At Deep Instinct we’ve been saying for a while now that cybersecurity is broken, fortunately, a select learned few have come to realize a healthy and effective way out. They’ve come to understand that breaking this model is all about speed, real-time really is just too late.
HP is one such enterprise that has come to realize the benefits of applying deep learning to cybersecurity. In their refusal to no longer compromise on high false-positives with high detection rates, their adamance that threats can and should be stopped from entering enterprise systems in the first place, and their perseverance in finding a robust solution that would protect more environments against the widest possible range of threats, they became one of the Learned Few.
HP’s partnership has been important to us, it has entailed the deployment of the Deep Instinct agent on endpoints across the globe. Now operating in more environments than ever before, this represents a major accomplishment in the ongoing battle against malicious cyber actors.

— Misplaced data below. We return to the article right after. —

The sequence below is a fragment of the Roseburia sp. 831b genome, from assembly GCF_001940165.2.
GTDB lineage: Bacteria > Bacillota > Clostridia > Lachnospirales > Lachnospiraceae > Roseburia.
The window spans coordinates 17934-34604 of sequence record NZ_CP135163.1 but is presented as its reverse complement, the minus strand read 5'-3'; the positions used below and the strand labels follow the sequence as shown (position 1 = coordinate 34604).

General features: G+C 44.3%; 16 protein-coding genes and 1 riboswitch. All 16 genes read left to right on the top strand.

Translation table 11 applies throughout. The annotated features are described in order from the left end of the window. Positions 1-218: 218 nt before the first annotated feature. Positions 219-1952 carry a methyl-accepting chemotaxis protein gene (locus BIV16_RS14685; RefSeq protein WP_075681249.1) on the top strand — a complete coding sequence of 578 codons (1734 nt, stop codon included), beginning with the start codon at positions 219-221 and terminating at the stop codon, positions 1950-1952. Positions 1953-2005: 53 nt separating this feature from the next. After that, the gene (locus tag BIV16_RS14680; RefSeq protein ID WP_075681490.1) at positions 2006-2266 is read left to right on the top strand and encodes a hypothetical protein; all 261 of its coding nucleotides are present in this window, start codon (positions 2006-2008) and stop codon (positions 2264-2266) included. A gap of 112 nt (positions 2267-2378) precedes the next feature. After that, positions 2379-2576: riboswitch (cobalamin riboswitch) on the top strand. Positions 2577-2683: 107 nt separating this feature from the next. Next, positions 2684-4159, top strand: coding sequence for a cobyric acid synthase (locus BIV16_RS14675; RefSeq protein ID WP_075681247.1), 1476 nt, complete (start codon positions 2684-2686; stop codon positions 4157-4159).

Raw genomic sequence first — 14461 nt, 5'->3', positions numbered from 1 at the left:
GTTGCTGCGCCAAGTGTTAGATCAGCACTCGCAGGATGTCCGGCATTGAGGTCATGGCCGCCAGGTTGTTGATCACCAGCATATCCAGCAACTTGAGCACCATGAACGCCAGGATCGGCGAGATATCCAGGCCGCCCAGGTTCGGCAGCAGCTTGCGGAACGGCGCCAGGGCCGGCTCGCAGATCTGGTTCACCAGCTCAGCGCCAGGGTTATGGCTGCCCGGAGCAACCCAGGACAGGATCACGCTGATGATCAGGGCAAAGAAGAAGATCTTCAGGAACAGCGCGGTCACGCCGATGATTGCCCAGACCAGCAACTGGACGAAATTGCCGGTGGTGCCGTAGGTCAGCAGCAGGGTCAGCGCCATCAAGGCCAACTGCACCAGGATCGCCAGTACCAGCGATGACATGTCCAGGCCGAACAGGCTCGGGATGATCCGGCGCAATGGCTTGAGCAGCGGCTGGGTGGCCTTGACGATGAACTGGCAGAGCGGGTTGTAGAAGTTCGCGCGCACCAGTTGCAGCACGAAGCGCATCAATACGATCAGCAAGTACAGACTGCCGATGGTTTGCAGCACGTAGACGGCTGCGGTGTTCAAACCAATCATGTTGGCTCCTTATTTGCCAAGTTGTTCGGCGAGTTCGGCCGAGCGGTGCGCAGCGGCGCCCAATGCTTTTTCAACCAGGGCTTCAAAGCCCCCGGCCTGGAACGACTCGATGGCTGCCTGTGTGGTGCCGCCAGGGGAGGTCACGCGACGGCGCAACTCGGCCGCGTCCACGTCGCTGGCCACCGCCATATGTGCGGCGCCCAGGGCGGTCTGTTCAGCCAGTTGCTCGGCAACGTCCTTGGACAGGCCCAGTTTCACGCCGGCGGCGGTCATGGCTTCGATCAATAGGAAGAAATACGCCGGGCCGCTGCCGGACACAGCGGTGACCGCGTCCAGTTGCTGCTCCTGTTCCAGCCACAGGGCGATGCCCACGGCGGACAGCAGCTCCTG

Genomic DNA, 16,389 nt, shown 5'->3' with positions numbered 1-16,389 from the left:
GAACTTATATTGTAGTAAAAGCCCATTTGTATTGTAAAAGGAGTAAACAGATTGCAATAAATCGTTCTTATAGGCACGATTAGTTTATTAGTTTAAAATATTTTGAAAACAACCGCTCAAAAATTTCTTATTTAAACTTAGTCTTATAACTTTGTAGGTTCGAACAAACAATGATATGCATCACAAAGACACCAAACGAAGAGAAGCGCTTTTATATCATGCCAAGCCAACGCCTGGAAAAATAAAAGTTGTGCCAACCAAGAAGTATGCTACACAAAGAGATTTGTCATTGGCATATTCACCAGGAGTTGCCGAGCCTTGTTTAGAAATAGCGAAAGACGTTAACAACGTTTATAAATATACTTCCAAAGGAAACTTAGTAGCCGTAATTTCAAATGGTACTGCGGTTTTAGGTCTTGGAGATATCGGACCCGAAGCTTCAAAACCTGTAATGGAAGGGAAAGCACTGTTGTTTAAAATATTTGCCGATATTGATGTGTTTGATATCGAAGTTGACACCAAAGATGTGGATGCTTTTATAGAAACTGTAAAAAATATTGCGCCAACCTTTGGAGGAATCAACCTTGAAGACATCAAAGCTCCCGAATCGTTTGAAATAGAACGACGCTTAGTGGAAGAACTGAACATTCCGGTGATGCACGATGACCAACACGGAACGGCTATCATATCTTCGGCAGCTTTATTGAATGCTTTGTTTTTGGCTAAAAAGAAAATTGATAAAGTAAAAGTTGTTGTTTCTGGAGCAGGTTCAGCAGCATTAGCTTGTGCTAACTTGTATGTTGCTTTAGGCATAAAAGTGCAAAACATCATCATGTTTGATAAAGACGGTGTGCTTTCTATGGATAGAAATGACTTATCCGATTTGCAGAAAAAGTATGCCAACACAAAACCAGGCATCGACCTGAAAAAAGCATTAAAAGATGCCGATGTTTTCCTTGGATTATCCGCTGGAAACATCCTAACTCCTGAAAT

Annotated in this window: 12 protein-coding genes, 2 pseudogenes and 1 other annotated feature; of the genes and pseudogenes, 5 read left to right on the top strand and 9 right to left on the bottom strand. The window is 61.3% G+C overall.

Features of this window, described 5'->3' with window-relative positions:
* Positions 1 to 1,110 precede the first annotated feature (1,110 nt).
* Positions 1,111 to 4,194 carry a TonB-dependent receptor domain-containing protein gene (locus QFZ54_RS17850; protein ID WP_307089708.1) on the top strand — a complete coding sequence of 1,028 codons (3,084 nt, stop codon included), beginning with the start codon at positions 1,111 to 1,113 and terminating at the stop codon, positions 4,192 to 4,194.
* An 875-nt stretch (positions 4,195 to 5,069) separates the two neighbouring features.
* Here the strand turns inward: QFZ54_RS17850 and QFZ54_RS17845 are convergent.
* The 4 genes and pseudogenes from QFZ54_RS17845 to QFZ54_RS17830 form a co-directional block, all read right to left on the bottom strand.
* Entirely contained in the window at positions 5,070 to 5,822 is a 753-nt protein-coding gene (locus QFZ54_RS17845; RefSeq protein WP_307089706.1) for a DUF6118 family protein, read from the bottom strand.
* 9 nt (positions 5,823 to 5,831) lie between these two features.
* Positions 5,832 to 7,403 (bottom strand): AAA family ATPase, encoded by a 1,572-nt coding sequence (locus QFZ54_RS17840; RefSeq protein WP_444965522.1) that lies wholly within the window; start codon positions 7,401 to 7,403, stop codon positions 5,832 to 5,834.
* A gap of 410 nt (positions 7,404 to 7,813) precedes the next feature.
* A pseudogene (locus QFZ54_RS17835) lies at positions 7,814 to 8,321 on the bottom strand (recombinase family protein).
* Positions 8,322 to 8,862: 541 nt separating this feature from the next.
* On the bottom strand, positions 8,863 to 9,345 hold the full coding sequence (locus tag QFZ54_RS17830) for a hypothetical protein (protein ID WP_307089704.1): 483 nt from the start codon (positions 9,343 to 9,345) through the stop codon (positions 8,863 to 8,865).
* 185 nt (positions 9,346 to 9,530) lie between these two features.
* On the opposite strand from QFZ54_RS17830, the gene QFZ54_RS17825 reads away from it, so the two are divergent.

Curiosity piqued, the Wall St Journal sought to understand why compromise in cybersecurity is no longer necessary? How is Deep Instinct using deep learning technology to pre-empt attacks? In this video, they interview Deep Instinct’s CEO Guy Caspi and our HP Partners to unravel the seemingly impossible.
A very special thanks to Gagan Singh HP Global Head of Strategy, Vali Ali Chief Technologist for Security & Privacy, and Andy Rhodes HP General Manager for taking the time to speak with the WSJ and explaining to the world why they chose to become one of the LearnedFew.
To see the Deep Instinct agent in action you can request a demo, and start your organization’s long-awaited journey to become one of the Learned Few.
At Deep Instinct, we prevent what others can’t find.